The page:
Meanwhile, I was trying desperately to make mental notes of various things along our path so we could find our way back to the car. I’ll remember that tree stump, right? That little spiky plant in the middle of the path before we have to make a left? Sure, we’ll remember!
A bit more walking and we reached the edge of the palm forest and… there it was! One of those views you usually only see in pictures and never with your own eyes. We stopped for a moment, jaws unhinged to take it in. There were little rocky cliffs off to either side of the beautiful, long, curving beach cove. And we were the only people there. Completely stunning.
Ella and I walked carefully into a little stream that spilled into the ocean, she reminding me to be careful not to leave footprints on the pristine sand where we might want to make our first photographs. Good call. I have mentioned before that all of the models were very intelligent and exceptional at what they did, right?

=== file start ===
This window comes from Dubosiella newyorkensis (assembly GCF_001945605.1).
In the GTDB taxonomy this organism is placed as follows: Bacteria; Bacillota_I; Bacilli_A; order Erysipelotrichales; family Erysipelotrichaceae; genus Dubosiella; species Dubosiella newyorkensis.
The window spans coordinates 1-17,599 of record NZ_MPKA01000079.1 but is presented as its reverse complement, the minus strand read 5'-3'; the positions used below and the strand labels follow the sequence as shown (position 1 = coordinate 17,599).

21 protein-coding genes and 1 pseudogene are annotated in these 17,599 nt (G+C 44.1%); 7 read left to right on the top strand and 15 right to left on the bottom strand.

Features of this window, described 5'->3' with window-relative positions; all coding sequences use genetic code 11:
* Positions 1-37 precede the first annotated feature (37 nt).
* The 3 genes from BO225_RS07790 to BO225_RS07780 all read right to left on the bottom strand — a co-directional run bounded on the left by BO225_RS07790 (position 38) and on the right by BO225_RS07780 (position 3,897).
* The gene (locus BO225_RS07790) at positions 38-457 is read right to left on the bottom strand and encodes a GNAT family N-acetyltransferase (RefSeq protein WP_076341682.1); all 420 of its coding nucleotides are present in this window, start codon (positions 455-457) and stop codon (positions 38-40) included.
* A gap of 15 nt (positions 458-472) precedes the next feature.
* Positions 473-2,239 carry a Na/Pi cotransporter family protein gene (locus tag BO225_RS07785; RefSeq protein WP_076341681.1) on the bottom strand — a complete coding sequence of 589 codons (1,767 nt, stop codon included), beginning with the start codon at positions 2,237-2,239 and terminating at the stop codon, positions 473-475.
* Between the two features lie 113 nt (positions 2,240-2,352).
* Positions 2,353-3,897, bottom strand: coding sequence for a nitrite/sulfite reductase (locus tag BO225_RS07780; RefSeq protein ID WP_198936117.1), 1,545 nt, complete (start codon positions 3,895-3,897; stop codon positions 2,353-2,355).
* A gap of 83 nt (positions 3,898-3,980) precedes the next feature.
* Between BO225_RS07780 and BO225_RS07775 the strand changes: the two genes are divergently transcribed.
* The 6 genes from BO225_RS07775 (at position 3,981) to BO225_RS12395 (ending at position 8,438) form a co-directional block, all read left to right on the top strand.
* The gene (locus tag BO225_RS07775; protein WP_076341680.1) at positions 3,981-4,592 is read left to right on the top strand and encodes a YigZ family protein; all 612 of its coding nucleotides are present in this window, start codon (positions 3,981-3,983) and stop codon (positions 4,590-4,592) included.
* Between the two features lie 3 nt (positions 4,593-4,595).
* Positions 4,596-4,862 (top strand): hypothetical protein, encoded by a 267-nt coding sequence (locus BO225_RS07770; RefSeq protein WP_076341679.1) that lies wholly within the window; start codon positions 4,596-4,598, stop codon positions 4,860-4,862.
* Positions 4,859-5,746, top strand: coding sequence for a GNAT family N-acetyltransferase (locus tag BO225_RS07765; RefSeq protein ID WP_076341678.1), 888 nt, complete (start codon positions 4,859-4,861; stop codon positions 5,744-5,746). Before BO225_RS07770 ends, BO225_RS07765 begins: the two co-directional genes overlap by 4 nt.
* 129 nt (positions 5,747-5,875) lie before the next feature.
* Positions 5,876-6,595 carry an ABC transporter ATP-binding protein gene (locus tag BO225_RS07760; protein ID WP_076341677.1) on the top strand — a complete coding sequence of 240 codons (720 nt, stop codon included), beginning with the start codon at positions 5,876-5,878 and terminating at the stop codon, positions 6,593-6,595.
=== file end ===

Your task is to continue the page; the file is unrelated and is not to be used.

I spent the next few hours with Ella jumping, standing, spinning into so many graceful and beautiful poses in such a lovely environment that it was really beyond what I could have hoped for. I got into the water, carefully laying down in the stream or on my knees in the ocean, desperately trying to make sure my camera never submerged.
A couple of times with the waves rolling in behind me, shooting Ella near the shoreline, she would occasionally yell out, “WAVE!”, just in time for me to raise my camera over my head as the waves knocked me over. It’s fun to play with nature as long as you keep your camera dry. Cameras and lenses simply hate salt water.
After a few hours, covered in sand, we happily walked back to the car, past the little spiky plant in the middle of the path and past that tree stump. It had been a wonderful morning of creating.
As always, more to come.